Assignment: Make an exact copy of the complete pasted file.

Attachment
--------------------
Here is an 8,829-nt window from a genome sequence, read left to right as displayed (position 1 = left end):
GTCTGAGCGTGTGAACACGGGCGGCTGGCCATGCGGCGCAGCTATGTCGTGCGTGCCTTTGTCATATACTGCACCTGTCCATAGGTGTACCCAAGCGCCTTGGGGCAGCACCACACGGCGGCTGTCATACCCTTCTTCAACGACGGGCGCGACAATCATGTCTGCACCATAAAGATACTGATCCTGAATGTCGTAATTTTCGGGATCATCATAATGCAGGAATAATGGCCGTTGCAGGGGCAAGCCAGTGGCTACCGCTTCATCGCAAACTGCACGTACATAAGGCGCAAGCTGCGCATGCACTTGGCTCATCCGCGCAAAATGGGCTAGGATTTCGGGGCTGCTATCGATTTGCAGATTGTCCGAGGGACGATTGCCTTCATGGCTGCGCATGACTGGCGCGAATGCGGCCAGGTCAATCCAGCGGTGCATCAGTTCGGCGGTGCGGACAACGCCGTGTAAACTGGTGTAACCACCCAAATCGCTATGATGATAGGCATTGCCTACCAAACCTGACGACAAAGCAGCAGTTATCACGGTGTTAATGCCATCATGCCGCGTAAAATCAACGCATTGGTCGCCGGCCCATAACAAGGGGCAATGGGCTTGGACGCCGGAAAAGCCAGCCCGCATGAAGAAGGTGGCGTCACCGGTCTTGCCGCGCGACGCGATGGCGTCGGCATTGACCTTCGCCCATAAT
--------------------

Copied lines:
Here is an 8,829-nt window from a genome sequence, read left to right as displayed (position 1 = left end):
GTCTGAGCGTGTGAACACGGGCGGCTGGCCATGCGGCGCAGCTATGTCGTGCGTGCCTTTGTCATATACTGCACCTGTCCATAGGTGTACCCAAGCGCCTTGGGGCAGCACCACACGGCGGCTGTCATACCCTTCTTCAACGACGGGCGCGACAATCATGTCTGCACCATAAAGATACTGATCCTGAATGTCGTAATTTTCGGGATCATCATAATGCAGGAATAATGGCCGTTGCAGGGGCAAGCCAGTGGCTACCGCTTCATCGCAAACTGCACGTACATAAGGCGCAAGCTGCGCATGCACTTGGCTCATCCGCGCAAAATGGGCTAGGATTTCGGGGCTGCTATCGATTTGCAGATTGTCCGAGGGACGATTGCCTTCATGGCTGCGCATGACTGGCGCGAATGCGGCCAGGTCAATCCAGCGGTGCATCAGTTCGGCGGTGCGGACAACGCCGTGTAAACTGGTGTAACCACCCAAATCGCTATGATGATAGGCATTGCCTACCAAACCTGACGACAAAGCAGCAGTTATCACGGTGTTAATGCCATCATGCCGCGTAAAATCAACGCATTGGTCGCCGGCCCATAACAAGGGGCAATGGGCTTGGACGCCGGAAAAGCCAGCCCGCATGAAGAAGGTGGCGTCACCGGTCTTGCCGCGCGACGCGATGGCGTCGGCATTGACCTTCGCCCATAAT